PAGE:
Following news that 2002's US box office is running some 20% ahead of last year, results from European territories are revealing some stark contrasts in box office fortunes for the first five months of this year.

According to the Danish Film Institute, 2002 could be the most profitable in 20 years for local exhibitors. During this year's first five months, admissions have risen by 30% compared to the same period last year.

Meanwhile, in Spain, admissions for the first five months are down by 14.5% from 2001's 58.7 million to 2002's 50.2 million.

And while both France and Germany have seen modest increases for the period - up 0.2% from 84.6 million in 2001 to 84.8 million in 2002 and up 3.4% from 62.2 million in 2001 to 64.3 million in 2002, respectively - the UK has enjoyed an increase of 23.7% in cinema admissions to the end of May over last year, from 61 million to 75.5 million this year.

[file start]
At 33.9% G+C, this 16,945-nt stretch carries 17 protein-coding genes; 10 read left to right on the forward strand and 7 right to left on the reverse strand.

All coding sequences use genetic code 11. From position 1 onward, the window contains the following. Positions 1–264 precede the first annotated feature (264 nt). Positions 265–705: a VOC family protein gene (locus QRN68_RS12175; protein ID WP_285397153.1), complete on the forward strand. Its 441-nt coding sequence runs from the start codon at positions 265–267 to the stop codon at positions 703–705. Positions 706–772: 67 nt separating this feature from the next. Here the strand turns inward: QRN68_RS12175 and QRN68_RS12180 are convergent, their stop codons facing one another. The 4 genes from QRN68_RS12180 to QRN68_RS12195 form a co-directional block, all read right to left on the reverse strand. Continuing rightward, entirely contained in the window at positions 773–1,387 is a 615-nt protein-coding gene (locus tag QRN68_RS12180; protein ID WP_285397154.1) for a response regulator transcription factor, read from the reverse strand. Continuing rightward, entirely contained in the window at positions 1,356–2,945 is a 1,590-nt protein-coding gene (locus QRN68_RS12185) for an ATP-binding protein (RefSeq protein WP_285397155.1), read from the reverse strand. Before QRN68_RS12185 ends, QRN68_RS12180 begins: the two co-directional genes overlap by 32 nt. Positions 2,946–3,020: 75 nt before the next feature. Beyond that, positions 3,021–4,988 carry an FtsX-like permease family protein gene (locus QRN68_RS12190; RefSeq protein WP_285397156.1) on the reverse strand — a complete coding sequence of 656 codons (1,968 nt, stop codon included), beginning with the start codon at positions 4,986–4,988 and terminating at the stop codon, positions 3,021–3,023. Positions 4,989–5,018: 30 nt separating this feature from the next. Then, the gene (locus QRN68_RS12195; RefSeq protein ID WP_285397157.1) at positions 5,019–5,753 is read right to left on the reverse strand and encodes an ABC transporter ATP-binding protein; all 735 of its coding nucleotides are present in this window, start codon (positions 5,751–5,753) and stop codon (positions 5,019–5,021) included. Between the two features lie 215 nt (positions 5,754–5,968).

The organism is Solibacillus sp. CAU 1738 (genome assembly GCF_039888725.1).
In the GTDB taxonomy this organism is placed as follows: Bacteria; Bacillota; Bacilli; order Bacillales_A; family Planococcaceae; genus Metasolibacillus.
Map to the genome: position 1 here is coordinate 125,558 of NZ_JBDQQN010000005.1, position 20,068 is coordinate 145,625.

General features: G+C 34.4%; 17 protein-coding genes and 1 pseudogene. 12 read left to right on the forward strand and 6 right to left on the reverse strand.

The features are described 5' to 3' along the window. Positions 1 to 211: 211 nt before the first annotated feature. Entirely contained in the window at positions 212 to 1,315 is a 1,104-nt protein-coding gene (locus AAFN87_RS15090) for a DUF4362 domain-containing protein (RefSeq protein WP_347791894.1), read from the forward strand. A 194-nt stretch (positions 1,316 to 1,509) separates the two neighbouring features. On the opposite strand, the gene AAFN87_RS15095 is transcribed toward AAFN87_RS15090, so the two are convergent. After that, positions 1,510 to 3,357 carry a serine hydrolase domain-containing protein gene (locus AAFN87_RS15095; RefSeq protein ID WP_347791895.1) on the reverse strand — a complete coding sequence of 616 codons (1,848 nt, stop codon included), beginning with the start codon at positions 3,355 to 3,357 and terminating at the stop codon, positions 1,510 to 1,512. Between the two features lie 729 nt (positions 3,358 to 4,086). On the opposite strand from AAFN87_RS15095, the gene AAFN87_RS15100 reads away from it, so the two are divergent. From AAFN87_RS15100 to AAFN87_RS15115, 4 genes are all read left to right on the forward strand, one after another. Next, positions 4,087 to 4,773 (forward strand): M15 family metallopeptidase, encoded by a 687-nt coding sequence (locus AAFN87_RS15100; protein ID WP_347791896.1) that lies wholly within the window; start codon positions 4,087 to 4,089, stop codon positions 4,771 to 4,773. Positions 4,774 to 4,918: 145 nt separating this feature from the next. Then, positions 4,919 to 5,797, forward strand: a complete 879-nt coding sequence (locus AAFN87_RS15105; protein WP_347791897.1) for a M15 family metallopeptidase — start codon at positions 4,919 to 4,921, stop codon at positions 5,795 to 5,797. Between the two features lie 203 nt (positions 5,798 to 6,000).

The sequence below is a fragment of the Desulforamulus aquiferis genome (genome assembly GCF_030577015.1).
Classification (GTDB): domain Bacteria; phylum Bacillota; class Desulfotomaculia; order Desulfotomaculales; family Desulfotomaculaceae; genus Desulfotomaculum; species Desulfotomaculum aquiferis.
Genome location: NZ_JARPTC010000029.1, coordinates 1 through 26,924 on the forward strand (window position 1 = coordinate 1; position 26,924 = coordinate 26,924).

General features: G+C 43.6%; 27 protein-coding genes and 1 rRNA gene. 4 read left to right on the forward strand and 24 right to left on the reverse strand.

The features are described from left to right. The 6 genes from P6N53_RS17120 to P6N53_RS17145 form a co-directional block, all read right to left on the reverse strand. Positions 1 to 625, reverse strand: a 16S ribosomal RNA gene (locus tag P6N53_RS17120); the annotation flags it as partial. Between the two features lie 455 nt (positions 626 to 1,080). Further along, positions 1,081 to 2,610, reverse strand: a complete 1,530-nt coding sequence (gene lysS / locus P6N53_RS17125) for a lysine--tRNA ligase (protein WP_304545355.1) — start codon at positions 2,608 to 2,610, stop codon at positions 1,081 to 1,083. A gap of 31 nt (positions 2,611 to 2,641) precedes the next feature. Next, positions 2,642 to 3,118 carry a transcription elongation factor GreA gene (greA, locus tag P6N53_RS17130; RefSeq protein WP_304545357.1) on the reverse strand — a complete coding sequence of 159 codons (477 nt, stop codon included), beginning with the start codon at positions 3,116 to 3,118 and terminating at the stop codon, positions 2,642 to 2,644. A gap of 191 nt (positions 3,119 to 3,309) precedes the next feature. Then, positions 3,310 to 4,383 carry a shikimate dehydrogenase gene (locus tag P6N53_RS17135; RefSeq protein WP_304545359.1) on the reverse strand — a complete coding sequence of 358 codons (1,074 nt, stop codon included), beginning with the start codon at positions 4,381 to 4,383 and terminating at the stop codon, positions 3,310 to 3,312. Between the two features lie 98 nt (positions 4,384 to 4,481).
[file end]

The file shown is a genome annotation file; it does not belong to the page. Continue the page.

In Italy, although admissions have been falling every month since December 2001, latest figures for May show an increase of over 22% on May 2001 with June following a similar trend with an increase so far of 20%.

The reasons for these dramatic differences lies, in part, in the combination of US blockbusters and local product available during the period.

Spain's steep decline of 14.% in admissions is put into context by the comparative lack of local films compared to last year. In the first five months of 2002 admissions to local films fell a massive 48% from 2001's 10.2 million to just 5.3 million this year - largely due to lack of Spanish titles on release.

Denmark's 30% increase, on the other hand, is the result of the twin engines of US blockbusters such as Lord Of The Rings, Harry Potter, Monsters, Inc. and Episode II, as well as the performance of local productions.

So far this year, Danish films have sold a total of 1.4 million tickets, close to last year's 1.5 million during the same period. And last year, local films hit a 20-year high with 3.6 million admissions during the whole of 2001..